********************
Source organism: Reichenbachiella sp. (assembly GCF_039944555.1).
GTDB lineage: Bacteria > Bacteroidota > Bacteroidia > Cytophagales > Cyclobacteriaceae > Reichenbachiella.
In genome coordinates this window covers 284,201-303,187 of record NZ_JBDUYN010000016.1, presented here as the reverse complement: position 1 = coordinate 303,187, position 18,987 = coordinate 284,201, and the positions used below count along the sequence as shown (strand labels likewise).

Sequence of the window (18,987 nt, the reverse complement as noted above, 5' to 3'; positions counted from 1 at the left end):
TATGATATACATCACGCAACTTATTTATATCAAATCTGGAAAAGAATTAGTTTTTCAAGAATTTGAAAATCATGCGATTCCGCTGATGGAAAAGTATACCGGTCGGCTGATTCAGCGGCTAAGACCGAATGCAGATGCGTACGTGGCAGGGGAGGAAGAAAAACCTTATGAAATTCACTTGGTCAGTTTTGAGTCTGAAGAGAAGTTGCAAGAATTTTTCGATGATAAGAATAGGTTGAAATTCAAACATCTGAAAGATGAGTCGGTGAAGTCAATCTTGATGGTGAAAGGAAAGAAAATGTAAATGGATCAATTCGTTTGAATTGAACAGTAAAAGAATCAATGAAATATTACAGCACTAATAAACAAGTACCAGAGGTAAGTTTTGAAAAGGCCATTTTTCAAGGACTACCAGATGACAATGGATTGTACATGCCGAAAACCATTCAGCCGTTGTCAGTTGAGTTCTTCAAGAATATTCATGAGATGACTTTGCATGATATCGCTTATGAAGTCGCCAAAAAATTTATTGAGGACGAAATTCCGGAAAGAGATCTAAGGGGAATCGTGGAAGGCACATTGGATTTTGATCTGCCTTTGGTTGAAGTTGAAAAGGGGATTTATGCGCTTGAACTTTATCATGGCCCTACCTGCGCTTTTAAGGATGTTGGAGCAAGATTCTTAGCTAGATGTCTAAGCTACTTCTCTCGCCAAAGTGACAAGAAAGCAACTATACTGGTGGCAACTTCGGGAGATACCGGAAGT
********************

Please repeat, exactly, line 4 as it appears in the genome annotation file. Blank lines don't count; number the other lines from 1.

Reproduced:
Sequence of the window (18,987 nt, the reverse complement as noted above, 5' to 3'; positions counted from 1 at the left end):